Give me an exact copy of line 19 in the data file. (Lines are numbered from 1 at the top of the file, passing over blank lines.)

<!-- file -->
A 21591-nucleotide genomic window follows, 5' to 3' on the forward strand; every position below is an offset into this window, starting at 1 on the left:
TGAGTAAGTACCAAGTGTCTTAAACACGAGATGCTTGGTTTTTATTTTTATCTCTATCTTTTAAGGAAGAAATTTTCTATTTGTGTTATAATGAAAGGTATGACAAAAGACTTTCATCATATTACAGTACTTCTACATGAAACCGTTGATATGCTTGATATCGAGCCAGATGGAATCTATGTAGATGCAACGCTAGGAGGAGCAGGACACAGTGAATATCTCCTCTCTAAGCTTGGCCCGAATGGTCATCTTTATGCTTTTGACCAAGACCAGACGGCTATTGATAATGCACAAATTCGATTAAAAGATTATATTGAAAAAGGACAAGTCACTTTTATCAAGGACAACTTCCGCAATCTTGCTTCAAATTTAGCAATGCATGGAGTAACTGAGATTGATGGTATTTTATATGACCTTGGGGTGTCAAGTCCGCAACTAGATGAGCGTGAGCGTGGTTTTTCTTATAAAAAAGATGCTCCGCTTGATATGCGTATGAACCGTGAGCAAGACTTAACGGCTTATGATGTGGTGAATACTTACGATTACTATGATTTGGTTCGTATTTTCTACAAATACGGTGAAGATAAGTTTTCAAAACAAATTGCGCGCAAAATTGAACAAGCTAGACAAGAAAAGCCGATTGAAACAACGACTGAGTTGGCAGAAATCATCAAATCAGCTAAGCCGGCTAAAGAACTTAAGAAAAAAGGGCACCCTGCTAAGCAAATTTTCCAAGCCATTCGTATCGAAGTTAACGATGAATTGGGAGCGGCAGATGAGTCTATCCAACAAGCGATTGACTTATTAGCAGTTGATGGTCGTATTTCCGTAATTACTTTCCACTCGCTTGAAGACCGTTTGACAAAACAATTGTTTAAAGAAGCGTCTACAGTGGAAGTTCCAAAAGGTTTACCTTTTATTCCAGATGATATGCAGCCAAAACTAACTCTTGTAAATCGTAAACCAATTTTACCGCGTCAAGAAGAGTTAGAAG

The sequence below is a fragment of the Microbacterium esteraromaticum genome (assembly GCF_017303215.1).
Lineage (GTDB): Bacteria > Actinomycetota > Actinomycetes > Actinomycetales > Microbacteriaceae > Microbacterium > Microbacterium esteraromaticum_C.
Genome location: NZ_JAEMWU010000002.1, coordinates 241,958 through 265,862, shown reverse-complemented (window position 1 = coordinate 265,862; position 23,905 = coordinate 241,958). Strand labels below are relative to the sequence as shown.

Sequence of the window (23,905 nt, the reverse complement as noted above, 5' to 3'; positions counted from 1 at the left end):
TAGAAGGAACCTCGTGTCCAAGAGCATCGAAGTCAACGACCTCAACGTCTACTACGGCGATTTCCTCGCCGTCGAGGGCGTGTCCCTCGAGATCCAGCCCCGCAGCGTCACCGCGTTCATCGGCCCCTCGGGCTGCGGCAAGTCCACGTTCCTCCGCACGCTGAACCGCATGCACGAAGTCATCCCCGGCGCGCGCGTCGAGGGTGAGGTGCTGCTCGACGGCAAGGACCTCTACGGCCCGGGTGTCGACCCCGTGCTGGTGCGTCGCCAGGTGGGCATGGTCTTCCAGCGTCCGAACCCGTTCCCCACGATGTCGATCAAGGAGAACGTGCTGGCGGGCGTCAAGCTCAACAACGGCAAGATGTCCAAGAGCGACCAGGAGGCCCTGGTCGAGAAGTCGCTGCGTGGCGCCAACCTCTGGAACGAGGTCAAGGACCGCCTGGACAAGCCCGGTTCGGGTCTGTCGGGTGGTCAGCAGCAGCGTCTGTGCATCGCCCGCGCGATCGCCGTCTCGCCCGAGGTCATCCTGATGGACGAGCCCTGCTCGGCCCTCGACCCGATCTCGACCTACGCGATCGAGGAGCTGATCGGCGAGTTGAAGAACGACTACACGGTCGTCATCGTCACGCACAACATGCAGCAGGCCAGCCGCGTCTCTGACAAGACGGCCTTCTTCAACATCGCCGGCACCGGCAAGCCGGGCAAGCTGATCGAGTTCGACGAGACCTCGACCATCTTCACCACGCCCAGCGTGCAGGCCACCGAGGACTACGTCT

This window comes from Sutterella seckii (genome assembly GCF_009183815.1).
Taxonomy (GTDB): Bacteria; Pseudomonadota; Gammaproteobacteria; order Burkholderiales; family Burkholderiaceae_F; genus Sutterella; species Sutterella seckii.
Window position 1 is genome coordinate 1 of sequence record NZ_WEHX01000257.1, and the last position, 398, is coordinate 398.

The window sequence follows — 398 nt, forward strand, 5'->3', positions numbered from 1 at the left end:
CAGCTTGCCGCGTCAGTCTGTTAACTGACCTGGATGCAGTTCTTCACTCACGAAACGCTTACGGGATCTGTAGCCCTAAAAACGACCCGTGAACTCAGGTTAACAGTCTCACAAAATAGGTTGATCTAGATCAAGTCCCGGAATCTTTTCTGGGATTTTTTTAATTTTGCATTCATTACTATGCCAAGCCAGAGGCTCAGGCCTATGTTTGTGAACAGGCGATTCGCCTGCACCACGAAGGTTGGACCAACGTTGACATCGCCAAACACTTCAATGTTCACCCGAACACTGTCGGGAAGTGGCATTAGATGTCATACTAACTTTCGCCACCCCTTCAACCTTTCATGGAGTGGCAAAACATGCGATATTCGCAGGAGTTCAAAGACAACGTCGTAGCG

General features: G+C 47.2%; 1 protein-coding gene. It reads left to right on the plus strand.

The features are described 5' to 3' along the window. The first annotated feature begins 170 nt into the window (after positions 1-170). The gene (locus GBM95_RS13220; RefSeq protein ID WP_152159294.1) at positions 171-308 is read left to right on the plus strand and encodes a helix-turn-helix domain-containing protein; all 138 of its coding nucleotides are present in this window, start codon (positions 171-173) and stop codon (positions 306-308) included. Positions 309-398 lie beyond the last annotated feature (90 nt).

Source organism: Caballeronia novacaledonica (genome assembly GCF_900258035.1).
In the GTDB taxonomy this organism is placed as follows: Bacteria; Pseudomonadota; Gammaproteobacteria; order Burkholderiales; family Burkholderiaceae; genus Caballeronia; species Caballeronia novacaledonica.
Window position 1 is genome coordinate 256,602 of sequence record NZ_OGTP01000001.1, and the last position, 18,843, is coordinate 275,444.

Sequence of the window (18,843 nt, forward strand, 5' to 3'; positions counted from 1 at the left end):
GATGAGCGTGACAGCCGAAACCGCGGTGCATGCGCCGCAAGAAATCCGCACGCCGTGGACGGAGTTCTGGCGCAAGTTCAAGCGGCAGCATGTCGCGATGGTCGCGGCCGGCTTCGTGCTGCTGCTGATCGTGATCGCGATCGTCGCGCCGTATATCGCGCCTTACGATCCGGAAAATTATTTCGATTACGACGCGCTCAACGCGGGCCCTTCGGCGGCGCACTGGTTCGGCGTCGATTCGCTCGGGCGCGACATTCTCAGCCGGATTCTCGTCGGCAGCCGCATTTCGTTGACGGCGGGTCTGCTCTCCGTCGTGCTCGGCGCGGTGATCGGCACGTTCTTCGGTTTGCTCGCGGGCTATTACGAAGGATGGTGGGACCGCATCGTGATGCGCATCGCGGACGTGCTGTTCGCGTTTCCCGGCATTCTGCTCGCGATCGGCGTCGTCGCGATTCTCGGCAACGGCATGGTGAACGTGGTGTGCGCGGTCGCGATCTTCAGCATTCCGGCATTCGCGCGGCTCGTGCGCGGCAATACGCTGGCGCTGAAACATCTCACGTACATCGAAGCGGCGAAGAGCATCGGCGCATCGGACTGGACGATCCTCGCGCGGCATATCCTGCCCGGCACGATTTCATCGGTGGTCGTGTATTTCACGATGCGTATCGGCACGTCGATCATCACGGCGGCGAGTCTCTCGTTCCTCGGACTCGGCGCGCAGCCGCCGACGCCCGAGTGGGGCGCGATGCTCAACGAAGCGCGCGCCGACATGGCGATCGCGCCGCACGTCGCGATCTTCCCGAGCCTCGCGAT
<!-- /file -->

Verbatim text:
GATGAGCGTGACAGCCGAAACCGCGGTGCATGCGCCGCAAGAAATCCGCACGCCGTGGACGGAGTTCTGGCGCAAGTTCAAGCGGCAGCATGTCGCGATGGTCGCGGCCGGCTTCGTGCTGCTGCTGATCGTGATCGCGATCGTCGCGCCGTATATCGCGCCTTACGATCCGGAAAATTATTTCGATTACGACGCGCTCAACGCGGGCCCTTCGGCGGCGCACTGGTTCGGCGTCGATTCGCTCGGGCGCGACATTCTCAGCCGGATTCTCGTCGGCAGCCGCATTTCGTTGACGGCGGGTCTGCTCTCCGTCGTGCTCGGCGCGGTGATCGGCACGTTCTTCGGTTTGCTCGCGGGCTATTACGAAGGATGGTGGGACCGCATCGTGATGCGCATCGCGGACGTGCTGTTCGCGTTTCCCGGCATTCTGCTCGCGATCGGCGTCGTCGCGATTCTCGGCAACGGCATGGTGAACGTGGTGTGCGCGGTCGCGATCTTCAGCATTCCGGCATTCGCGCGGCTCGTGCGCGGCAATACGCTGGCGCTGAAACATCTCACGTACATCGAAGCGGCGAAGAGCATCGGCGCATCGGACTGGACGATCCTCGCGCGGCATATCCTGCCCGGCACGATTTCATCGGTGGTCGTGTATTTCACGATGCGTATCGGCACGTCGATCATCACGGCGGCGAGTCTCTCGTTCCTCGGACTCGGCGCGCAGCCGCCGACGCCCGAGTGGGGCGCGATGCTCAACGAAGCGCGCGCCGACATGGCGATCGCGCCGCACGTCGCGATCTTCCCGAGCCTCGCGAT